Creative Child

The Santa Claus Question

What should you tell your kids about the man in red?

Back in 1897, a little girl named Virginia wrote a letter to the The (New York) Sun asking whether Santa Claus was real.

Every parent wrestles with the question – and its implications – at some point: is the Santa myth a harmless way to add a little magic to childhood, or is it a dishonest cultural ruse?

“Yes, Virginia, there is a Santa Claus,” came the newspaper’s now-famous response – because some things can't be seen but only felt, and because his spirit lives in every act of love and generosity.

The sentiment’s sweet, but it’s unlikely to sate the curiosity of modern kids. Should you tell your children that Santa Claus is real? The experts weigh in.



… Because it could make them smarter. University of Oregon researcher Dr. Marjorie Taylor has found that fantasy-based play aids a child’s emotional and cognitive development: a 1997 study published in Child Development found that children who engaged in fantasy play were actually better able to differentiate fantasy from reality than those who didn’t. Further research published in Developmental Psychology in 2004 found that as children grew, those who’d believed in imaginary companions scored higher on tests of emotional understanding and self-perception.


… Because most of their friends celebrate Santa. A 2011 AP-GfK poll found that Santa love is on the rise in America, no matter a family’s income or religious preference: two thirds of parents said they incorporated Santa Claus into holiday rituals, with 71 percent describing him as important, up from 58 percent in 2005. A sense of belonging is crucial for kids, and pushing the realism agenda too hard may leave your little ones out in the cold when it comes to time-tested winter rituals like composing letters to Santa and comparing holiday wish-lists with classmates and friends.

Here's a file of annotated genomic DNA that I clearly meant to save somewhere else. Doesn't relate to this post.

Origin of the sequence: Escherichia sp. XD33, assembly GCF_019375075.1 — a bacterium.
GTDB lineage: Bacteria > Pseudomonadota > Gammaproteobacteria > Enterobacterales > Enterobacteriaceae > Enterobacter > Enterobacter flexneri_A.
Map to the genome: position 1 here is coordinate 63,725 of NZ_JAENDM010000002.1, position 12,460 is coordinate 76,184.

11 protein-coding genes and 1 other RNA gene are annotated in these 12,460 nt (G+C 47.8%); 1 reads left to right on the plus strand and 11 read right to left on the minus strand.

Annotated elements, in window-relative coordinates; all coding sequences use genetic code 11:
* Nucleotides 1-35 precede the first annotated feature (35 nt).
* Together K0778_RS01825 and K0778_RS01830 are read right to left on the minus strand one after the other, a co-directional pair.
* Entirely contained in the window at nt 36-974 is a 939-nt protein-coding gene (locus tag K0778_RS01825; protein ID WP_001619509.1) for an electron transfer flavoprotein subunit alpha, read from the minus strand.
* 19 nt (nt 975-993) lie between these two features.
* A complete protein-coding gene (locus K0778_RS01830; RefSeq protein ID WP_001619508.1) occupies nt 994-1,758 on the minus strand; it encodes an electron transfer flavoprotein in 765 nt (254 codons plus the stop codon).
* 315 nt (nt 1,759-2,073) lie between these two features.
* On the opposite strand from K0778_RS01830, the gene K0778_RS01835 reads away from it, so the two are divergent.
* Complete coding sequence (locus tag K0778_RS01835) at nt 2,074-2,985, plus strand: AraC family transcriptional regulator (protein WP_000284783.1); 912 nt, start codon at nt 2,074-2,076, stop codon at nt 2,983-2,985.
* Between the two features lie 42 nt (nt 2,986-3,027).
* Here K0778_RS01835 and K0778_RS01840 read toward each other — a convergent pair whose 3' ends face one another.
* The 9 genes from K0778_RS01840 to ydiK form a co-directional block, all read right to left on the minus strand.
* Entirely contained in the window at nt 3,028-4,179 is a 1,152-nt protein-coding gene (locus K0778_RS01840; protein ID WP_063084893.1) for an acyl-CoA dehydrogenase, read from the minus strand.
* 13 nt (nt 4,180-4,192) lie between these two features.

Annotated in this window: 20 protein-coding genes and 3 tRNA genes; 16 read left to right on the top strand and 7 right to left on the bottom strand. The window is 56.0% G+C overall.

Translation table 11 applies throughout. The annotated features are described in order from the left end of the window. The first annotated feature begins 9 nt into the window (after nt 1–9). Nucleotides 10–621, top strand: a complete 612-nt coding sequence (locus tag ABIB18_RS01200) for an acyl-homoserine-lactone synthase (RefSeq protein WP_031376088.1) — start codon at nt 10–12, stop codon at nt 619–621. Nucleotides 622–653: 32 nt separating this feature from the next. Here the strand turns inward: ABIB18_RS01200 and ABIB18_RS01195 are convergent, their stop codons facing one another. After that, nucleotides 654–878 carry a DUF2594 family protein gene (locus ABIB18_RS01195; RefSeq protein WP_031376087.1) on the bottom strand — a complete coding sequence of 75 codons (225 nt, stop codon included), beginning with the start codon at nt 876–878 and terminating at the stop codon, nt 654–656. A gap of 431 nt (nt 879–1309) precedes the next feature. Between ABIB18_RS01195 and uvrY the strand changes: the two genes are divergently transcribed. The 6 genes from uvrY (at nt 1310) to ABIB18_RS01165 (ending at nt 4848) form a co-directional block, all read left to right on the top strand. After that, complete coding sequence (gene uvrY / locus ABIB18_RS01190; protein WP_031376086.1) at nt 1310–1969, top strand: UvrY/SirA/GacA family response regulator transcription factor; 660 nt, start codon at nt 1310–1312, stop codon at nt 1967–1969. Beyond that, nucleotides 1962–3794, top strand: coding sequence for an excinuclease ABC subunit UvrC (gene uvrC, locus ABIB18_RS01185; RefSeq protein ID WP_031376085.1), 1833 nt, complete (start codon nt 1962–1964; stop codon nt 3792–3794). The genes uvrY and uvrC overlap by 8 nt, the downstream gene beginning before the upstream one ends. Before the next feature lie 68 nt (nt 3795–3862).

Cookies for Santa


… Because it’s deceptive and confusing. In a 2009 op-ed column published in The Baltimore Sun, Dr. William Irwin argued that parents should skip the Santa myth because it damages kids in several ways: it’s simply not true, and kids feel betrayed and embarrassed when they find this out; it compromises parent-child trust; and it discourages critical thinking by promoting blind belief over the careful weighing of evidence. We encourage our kids to tell the truth at all times, but that lesson is undermined when parents don’t model the same value in their own actions.


… Because they probably already know the truth anyway. According to the AP-GfK poll, the median age at which modern adults stopped believing in Santa Claus was 8, and the fantasy may well abate much earlier today. A 2009 study by University of Texas at Austin researchers found that the Santa myth peaked at age 5, with 83 of little respondents espousing belief. By 7, the number began to decline, and was down to a third by age 9. Belief appeared to decline as a child’s ability to piece evidence together increased, which meant the question often resolved itself. Why stress about the Santa myth when the gig may well already be up?



“The Relation between Individual Differences in Fantasy and Theory of Mind”

“The characteristics and correlates of fantasy in school-age children: imaginary companions, impersonation, and social understanding”

The AP-GfK Poll, December, 2011 

“Yes, Virginia …” 

“Sorry, Virginia …”

“The Development of Children’s Ability to Use Evidence to Infer Reality Status”

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